Richard Shepherd specialises in employment, regulatory crime and inquests.
He is the Head of Albion Chambers’ Employment and Professional Disciplinary Team and is recognised nationally as a ‘Leading Junior’ by Legal 500, being described as ‘firm in cross-examination and persuasive in his submissions’, ‘has a knack of making complicated factual scenarios seem very straightforward’ and ‘recommended for all stages of employment litigation’.
Richard is a certified advocacy trainer for the Western Circuit, training other barristers on court room skills. In addition he is a trained facilitator for the national roll-out of the vulnerable witness advocacy training programme.
Richard also acts as 'standing counsel' for a number of businesses and organisations around the UK.
This Practice Note examines the law surrounding appeals in respect of committal proceedings, both for the claimant and respondent, alongside the process by which an individual’s contempt can be purged (in old-fashioned terminology) or discharged (in modern terminology).
This Practice Note sets out the necessary ingredients, formalities and hurdles that must be observed when pursuing committal applications for contempt or writs of sequestration, including the need for a penal notice. It also looks at the quasi-criminal nature of committal proceedings, the respondent’s entitlement to legal aid/legal representation and the right to silence. It also considers the approach to issuing a warrant of committal.
This Practice Note considers when committal proceedings can be brought where contempt is committed in the face of the court.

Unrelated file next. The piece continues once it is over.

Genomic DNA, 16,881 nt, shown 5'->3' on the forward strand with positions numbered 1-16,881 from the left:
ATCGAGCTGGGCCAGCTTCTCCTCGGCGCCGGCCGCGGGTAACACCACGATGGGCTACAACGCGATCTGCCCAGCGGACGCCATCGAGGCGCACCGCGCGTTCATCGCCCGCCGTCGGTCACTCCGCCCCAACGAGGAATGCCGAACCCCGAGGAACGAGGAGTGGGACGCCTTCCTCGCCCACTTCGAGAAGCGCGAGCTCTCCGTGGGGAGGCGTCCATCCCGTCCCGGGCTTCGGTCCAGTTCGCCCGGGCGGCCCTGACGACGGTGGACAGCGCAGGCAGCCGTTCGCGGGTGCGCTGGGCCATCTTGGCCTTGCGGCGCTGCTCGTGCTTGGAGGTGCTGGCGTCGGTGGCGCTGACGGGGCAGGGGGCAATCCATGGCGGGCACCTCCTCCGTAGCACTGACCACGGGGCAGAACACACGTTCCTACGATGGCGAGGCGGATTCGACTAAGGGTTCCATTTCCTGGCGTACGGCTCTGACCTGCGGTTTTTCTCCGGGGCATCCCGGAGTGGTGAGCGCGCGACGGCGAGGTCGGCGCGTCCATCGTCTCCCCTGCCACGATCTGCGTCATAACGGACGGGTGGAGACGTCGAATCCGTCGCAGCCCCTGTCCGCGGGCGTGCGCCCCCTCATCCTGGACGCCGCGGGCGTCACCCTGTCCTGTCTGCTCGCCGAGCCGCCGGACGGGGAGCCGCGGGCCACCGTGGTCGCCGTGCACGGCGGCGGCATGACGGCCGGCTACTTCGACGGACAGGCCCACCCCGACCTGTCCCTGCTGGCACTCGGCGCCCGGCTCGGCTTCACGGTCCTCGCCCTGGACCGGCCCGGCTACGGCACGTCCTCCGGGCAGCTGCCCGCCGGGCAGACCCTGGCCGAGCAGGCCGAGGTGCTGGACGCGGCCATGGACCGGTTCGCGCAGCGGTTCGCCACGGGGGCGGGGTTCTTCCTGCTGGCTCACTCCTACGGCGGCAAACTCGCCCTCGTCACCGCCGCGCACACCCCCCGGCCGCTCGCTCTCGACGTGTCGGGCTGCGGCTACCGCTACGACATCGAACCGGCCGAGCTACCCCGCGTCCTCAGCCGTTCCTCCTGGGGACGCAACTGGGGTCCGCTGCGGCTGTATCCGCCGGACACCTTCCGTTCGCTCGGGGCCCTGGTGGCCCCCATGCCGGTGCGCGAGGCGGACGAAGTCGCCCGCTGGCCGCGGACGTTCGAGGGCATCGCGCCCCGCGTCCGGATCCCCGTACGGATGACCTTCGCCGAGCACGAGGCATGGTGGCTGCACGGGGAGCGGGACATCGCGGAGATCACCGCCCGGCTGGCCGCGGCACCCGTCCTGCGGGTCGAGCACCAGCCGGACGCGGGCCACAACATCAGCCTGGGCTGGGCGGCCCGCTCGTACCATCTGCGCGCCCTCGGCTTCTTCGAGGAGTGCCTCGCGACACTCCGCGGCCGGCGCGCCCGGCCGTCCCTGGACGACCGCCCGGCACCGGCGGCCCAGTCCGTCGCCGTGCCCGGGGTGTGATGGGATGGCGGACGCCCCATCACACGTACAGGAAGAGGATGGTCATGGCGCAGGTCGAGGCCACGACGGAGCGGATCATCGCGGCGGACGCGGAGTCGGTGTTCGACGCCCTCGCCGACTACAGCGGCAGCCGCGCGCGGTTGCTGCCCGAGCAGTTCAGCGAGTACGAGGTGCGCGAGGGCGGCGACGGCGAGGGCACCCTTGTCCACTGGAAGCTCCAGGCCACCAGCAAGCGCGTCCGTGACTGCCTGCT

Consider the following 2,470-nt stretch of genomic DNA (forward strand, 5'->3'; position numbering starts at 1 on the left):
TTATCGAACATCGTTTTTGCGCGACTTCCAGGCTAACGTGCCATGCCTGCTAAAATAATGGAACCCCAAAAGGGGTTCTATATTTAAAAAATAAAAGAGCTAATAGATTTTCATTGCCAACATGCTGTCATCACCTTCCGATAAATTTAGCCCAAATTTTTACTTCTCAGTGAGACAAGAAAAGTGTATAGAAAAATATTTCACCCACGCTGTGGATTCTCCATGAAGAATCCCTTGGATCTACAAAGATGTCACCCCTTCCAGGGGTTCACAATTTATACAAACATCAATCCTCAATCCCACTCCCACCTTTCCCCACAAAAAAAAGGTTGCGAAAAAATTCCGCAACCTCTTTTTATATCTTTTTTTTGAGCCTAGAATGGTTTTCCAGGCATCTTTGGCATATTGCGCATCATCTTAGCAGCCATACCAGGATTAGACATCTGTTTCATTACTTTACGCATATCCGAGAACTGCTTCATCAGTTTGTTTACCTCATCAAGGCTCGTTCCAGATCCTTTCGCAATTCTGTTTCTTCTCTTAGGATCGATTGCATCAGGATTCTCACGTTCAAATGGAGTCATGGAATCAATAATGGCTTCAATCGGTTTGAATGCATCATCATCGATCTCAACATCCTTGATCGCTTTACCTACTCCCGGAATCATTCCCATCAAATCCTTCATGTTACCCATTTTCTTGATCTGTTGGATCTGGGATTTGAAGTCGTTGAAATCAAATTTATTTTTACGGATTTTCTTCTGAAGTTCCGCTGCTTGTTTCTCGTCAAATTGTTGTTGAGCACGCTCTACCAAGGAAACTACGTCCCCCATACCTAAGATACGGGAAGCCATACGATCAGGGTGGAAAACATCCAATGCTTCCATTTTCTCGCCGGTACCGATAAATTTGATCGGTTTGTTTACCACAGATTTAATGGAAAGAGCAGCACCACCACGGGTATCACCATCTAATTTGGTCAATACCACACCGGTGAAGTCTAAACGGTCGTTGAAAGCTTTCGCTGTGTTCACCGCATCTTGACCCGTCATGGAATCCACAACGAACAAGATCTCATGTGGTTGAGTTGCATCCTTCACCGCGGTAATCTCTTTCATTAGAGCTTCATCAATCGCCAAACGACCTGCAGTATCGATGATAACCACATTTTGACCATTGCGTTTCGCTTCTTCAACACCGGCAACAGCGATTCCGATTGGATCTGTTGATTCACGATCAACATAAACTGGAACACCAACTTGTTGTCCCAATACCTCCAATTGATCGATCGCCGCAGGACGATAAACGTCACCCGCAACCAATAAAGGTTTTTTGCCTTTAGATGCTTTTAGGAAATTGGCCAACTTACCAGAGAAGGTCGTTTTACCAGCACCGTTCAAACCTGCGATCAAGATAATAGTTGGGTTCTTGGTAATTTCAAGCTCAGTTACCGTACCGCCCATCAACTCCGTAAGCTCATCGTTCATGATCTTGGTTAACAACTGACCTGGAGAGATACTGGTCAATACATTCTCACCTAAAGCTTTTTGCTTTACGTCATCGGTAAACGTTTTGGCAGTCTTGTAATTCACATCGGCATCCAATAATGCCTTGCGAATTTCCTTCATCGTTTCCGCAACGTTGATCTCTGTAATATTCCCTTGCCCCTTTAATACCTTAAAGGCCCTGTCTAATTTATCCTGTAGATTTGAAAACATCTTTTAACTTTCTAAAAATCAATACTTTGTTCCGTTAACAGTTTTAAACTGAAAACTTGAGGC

This Practice Note considers committal proceedings in relation to County Courts Act offences and High Court certifications.
This Practice Note considers the court’s approach to procedural defects in committal proceedings and when the court may strike out such proceedings as a result.
This Practice Note considers when committal proceedings can be brought for the making of false statements under CPR 32.14 and the process to be adopted in bringing them, including seeking permission to bring the proceedings, the timing of bringing the proceedings and the standard of proof to be applied.
This Practice Note considers when committal proceedings may be held without the presence of the alleged contemnor and/or held in private.
This Practice Note considers when committal proceedings can be brought where an interference with the administration of justice is alleged.
This Practice Note considers when committal applications may be brought for non-compliance with court orders or a solicitor’s undertaking and the process to be adopted in bringing them.
This Practice Note examines the principles and purposes of sentencing in contempt and writ of sequestration cases following a successful committal application.
This Practice Note considers when committal proceedings can be brought alongside of, or for failure to comply with, writs of sequestration and the process to be adopted in bringing them. This includes circumstances where an order, judgment or undertaking has not been complied with.
If you expected to see yourself on this page, click here.
0330 161 1234